The Most An Attentive Spinster Could Earn

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The 1830s decline of the cotton, linen, and wool industries coincided with the Poor Law Commissions, a series of inquiries which were intended to shape the Poor Law Act of 1838. In Mayo, a Reverend Peter Ward told commissioners this:

[Women] occasionally assist during the spring and harvest, there being no employment for them since the destruction of the linen trade. I have minutely inquired as to what a woman could earn at spinning linen or woollen, and find that the most an attentive spinster could earn would not exceed 4d per day; a female servant will, when so fortunate as to get service, obtain wages, sometimes 5s per quarter, sometimes 6s.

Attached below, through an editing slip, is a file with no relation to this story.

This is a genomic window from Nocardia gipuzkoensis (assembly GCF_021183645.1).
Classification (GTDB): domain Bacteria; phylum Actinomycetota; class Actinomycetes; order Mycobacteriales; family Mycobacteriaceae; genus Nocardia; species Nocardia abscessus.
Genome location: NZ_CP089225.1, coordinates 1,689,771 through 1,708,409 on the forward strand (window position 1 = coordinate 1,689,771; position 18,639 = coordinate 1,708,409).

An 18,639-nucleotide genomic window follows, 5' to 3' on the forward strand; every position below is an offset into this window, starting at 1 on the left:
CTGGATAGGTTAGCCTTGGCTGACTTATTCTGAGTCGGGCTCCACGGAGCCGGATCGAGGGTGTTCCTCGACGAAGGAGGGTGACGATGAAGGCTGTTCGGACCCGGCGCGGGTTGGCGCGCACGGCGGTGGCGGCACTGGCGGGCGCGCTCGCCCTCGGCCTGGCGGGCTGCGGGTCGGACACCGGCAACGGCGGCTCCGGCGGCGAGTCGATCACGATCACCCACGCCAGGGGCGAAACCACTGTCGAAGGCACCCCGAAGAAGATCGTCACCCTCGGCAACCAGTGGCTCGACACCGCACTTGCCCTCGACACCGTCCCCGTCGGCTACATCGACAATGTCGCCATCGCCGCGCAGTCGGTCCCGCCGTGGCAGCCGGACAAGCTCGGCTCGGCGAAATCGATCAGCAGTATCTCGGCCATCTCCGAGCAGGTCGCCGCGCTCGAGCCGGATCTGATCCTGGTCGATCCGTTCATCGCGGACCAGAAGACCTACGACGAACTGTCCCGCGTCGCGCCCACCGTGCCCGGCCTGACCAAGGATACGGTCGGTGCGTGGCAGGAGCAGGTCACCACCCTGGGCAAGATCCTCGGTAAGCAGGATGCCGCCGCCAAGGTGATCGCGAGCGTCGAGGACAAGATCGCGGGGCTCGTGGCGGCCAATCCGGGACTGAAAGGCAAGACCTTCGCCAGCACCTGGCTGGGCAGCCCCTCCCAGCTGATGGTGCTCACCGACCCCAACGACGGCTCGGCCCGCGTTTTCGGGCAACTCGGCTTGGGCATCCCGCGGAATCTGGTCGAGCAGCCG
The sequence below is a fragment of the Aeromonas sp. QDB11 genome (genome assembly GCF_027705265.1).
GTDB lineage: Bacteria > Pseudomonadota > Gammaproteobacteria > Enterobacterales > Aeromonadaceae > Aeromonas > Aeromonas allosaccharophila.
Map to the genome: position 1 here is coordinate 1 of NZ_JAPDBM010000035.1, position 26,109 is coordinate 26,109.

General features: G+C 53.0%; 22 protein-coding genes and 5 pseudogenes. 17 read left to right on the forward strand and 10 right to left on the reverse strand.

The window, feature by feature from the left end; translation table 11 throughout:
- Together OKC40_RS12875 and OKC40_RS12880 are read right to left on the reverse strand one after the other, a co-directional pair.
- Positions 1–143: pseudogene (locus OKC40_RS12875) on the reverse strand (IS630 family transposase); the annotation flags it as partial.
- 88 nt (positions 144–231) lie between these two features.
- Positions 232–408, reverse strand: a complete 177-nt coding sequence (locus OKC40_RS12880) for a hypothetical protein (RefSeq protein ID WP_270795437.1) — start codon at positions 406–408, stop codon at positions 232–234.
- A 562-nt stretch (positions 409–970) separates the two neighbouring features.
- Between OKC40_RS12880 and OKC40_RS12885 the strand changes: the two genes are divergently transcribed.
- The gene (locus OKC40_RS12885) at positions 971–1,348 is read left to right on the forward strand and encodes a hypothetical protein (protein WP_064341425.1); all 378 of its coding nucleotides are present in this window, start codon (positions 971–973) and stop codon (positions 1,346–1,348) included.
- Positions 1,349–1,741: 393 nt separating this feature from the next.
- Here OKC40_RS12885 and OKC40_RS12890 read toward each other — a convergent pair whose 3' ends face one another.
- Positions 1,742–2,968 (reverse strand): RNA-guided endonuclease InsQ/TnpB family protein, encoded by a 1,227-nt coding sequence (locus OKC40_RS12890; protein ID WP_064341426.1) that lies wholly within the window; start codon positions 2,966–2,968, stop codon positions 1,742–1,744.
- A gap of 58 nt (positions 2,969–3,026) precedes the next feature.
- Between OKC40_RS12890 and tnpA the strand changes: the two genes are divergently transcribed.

Poor Inquiry (Ireland), appendix D, HC 1836 [36], xxxi.

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This entry was posted in cotton, hand-spinning, linen, mayo, nineteenth century, poor law inquiry, spinning, wool. Bookmark the permalink.

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